As the state’s General Assembly meets this week for its 2016 legislative short session, most attention will be focused on passing a budget and a potential challenge to the controversial HB2 legislation. However, local representatives will be bringing their own agendas to Raleigh, including beach renourishment funding, insurance regulation and new rules on recreational zip line operations.
The budget will be the main priority and may prevent work on much else, said Rep. Ted Davis, Jr., R-District 19, who added that he had several issues he’d like to see the state legislature address during the brief session expected to last about a week.
“How much time we have on non-budgetary issues will be the question,” Davis said.
Sen. Michael Lee, R-District 9, said that finding a state source of funding for coastal storm damage reduction will be among the discussions this week. With federal funding of beach sand replenishment expected to dry up in the future, local and state leaders have been searching for new sources of funding, with many believing the state legislature will have to find the funding to pick up the slack.
“We’re going to be looking at it in the context of storm protection and protecting property values,” Lee said. “I think we will be talking about it. Whether time will allow us to do anything, other than just working on a plan, we will see.”
But Lee said that even if action isn’t taken, it’s important to begin discussions on how to find money for beach renourishment projects.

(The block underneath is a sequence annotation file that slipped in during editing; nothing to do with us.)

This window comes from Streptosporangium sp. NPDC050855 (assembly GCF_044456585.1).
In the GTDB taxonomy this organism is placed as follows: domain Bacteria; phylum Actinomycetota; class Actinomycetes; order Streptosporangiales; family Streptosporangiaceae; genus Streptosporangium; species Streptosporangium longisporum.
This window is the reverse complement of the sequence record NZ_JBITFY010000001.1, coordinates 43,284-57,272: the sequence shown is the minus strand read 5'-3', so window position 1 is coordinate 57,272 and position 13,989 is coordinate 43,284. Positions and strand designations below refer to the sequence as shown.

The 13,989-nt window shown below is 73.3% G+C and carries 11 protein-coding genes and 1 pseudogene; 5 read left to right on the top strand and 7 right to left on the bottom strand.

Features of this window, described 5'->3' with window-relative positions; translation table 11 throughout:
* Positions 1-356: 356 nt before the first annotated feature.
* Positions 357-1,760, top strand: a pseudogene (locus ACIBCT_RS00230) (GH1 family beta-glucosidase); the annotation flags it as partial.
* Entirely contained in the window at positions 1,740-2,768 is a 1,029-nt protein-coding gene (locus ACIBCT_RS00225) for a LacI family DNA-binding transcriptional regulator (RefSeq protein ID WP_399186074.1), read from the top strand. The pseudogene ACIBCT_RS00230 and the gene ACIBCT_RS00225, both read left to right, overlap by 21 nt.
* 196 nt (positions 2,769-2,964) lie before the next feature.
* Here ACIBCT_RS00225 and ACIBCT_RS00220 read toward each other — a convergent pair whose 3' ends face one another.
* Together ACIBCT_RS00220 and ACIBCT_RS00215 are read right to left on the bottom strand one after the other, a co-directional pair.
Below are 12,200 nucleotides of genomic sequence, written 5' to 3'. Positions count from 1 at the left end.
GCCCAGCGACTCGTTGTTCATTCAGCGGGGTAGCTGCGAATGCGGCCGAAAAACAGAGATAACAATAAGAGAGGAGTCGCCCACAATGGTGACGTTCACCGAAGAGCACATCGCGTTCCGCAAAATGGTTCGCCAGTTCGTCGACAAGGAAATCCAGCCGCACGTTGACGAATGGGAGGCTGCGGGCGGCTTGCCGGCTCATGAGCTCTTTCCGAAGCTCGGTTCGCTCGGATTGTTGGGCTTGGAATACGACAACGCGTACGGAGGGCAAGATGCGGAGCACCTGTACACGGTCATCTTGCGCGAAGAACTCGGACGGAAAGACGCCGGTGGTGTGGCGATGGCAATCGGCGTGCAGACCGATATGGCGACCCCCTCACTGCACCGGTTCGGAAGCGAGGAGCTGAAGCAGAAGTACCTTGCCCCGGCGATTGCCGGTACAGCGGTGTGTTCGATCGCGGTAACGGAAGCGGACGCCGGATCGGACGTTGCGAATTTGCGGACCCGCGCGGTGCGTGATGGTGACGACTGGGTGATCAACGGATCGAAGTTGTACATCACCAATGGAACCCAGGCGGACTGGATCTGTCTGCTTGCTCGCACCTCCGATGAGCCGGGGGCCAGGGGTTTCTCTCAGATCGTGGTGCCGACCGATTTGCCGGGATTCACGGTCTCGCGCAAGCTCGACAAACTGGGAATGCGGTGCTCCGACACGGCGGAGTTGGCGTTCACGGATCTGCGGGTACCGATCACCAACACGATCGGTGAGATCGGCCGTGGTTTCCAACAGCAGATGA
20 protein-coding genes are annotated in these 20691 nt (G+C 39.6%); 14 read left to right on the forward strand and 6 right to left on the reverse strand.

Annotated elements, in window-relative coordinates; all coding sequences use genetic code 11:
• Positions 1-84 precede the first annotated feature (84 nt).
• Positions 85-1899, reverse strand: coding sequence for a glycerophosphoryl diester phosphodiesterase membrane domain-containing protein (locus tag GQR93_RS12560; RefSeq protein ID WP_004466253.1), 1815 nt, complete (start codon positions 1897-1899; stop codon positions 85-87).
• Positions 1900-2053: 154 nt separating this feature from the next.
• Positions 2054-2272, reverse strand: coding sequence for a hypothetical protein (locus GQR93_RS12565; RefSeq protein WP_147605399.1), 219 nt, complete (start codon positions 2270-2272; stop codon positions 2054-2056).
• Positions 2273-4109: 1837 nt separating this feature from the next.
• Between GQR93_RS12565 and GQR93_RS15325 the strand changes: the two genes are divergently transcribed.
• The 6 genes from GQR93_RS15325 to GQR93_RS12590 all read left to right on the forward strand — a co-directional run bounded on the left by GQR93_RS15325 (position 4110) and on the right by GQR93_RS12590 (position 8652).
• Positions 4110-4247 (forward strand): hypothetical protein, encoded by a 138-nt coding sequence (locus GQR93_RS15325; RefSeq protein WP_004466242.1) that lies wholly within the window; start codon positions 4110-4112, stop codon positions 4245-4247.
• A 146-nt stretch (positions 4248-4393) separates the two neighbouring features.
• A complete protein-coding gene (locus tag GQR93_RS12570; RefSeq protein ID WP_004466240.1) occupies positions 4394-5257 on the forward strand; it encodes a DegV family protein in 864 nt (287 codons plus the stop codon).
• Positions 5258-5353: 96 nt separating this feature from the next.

“I’m hopeful that we’ll start this dialogue now,” said Lee, who said recent legislation on shallow draft inlet dredging could serve as a model for coastal storm protection funding. “Even if we aren’t able to deal with funding in the short session, we can begin looking at the mechanism of how to fund it.”
Davis said he is bringing a to-do list to Raleigh, which could include legislation to ease the creation of municipal service districts, regulation of zip line facilities and changes in felony firearm possession penalties. The Wilmington City Council is considering establishing a municipal service district downtown and the zip line regulation legislation comes after a 12-year-old Wilmington girl died in June 2015 after falling from a zip line in western North Carolina.
Lee said another topic could include homeowners insurance regulation, including the consent-to-rate policies that let insurers charge homeowners more than the maximum rates allowed by state rules. Lee is a co-chair of a joint House-Senate study committee that will review property insurance ratemaking in North Carolina. Lee introduced legislation last year that would have prevented insurers from issuing consent-to-rate agreements with homeowners.
Local representatives will also likely consider the controversial HB2 legislation, which has gained national attention for its provisions on bathroom policies for transgender individuals but also broadly changes the state’s civil rights ordinance and local authority over some issues like minimum wage.
Both Davis and Lee said they would consider making changes to HB2, though neither said they were considering a full repeal of the bill.
“I’m not close minded enough to not listen, it just depends on what the discussion is,” Davis said.
Specifically, Lee said that he was most interested in concerns about whether the bill would strip rights to sue for discrimination in state court, who added that there is disagreement over whether this is the practical effect of the bill. Governor Pat McCrory has indicated that this was a topic that the legislature should address in the short session.
Overall, Lee said North Carolina operates under the Dillon Rule, which only allows local governments to make policy on areas specifically designated by the state legislature. HB2 creates the first statewide civil rights protections, Lee said, and sets more clear limits over where counties, cities and towns can take action.
“This whole bill is really about the municipalities exceeding their authority,” Lee said.